Huffington Post previews Christopher Houlihan at Grace Cathedral
By: Sean Martinfield
Acclaimed organist Christopher Houlihan returns to San Francisco for an all-French program at Grace Cathedral this coming Sunday at 4pm. Christopher’s selections include Louis Vierne’s Carillon de Westminster and “Scherzo, Cantabile, and Allegro” from Symphony No. 2; César Franck’s Choral II in B minor; and Olivier Messiaen’s “Serene Alleluias and Outbursts of Joy”, from L’ascension. The loftiness of Grace Cathedral and the carriage of its sound reflects the environment in which the writers created these works. The compositions abound in imagery, emotional spirals, complex architecture, and - as I suggested to Christopher - a few squirrelly moments here and there. The 7,466 pipes of the cathedral’s magnificent Aeolian-Skinner are in for a full-range work-out.
“I really wanted a program that was going to do all of that,” said Christopher. “Overwhelm them with the power of the organ and then make them lean-in to listen. You’re right - some of this music is demanding. Starting with the Vierne ‘Carillon de Westminster’ - which I think is a fun way to begin. It’s based on the Westminster chime themes that everyone knows and probably as a clock chime. Vierne has this fantasy on the theme. You get the gear turning in the clock and hear the bells bonging down in the pedals. It builds and builds to a huge climax.
“People are often surprised by the idea that every organ is different. Every organ is custom built for the space it is in. The organ at Grace Cathedral is an instrument that can grab your attention. Grace Cathedral is a true cathedral space - a huge building with that kind of acoustic. So, you need to choose music that’s going to fill that room in a captivating way. This is the kind of music that can fill that kind of grand space.”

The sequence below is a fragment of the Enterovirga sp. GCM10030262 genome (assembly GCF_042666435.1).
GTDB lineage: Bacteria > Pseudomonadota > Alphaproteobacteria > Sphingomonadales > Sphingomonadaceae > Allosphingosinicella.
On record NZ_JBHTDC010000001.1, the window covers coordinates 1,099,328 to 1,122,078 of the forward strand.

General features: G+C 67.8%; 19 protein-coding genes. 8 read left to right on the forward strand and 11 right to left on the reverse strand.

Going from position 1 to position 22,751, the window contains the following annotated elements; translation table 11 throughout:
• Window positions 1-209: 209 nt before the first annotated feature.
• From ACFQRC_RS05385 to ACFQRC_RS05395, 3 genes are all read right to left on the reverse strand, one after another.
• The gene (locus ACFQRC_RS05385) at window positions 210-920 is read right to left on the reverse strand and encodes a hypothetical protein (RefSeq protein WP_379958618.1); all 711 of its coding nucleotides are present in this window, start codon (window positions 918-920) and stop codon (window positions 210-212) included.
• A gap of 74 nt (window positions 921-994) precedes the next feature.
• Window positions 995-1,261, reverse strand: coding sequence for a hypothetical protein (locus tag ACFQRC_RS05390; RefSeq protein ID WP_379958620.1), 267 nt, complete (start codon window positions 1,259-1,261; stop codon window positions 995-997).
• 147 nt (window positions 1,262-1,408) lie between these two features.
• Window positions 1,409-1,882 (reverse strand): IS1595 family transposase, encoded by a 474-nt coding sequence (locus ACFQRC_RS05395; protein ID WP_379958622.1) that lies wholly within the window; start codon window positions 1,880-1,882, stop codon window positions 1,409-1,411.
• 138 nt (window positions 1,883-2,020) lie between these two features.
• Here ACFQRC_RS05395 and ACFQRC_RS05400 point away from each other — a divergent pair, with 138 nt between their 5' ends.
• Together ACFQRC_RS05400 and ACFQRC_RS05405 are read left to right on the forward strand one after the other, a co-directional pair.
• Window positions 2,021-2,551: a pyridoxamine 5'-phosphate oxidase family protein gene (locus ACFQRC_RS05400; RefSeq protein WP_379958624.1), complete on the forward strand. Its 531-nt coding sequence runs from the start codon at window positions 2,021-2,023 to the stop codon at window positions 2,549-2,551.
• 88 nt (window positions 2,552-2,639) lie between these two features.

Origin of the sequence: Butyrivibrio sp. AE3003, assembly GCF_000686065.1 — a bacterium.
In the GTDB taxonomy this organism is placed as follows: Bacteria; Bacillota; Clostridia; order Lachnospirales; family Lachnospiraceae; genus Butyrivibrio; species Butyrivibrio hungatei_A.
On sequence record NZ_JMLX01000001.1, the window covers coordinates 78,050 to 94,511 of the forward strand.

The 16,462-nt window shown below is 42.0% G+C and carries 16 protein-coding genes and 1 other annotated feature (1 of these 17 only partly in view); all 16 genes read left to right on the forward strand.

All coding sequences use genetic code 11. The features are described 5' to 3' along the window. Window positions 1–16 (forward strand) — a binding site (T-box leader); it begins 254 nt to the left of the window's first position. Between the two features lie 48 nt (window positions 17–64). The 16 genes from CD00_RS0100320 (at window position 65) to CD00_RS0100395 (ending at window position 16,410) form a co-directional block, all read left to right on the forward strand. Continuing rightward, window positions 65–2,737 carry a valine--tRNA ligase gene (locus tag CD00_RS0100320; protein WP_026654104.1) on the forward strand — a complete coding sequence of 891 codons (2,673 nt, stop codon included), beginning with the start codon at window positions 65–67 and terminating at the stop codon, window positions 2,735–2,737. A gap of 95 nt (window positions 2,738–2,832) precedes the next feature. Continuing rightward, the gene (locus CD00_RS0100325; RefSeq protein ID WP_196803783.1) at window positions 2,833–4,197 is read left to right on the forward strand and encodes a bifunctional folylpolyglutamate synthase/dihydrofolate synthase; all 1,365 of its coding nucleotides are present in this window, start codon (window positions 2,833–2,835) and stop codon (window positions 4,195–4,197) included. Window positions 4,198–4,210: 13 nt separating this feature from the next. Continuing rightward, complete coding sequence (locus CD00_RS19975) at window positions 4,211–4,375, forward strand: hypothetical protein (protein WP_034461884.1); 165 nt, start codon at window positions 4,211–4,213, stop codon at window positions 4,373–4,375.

“Vierne was organist at Notre Dame Cathedral. He knew this kind of reverberation. These pieces really feel at home in an acoustic more like Grace Cathedral than at Davies Hall. I think they work in a variety of acoustics. I tend to like a drier acoustic - you hear details in the pieces differently. In the Franck especially, there is some fugal writing, as well as in the Vierne symphony - intricate details that you can’t hear as precisely in a wet room. The effect is different, but there is still appreciation. Franck is very interested in the music of Bach and counterpoint. Franck’s choral is huge, really a choral fantasia - it goes off in all sorts of directions. But in the middle of it there is a bit of a fugue - a Franck fugue, not a Bach fugue. It’s like Franck is imitating Bach or sort-of tipping his hat to Bach - but doing so in his own voice. We have these musical lines that weave together on their own. They could be independent, but the melodies weave together in a magical way. Basically, that’s what counterpoint is - independent lines that could otherwise exist on their own but work together.”
Works with descriptive titles, such as Messiaen’s L’ascension, can guide a listener (possessed with an active imagination) through a specific, even mind-boggling event. The piece might also serve as a meditation or means for exploring the subject - in this case, a tenet of Christian faith. Messiaen’s relentlessly challenging Livre Du Saint-Sacrement is a supreme example. Are the works intended to persuade? I asked Christopher (“Houli” to his loyal fanbase) for a hit on this idea - keeping in mind that Franck’s B minor choral appeals to an appreciation of music for its own sake.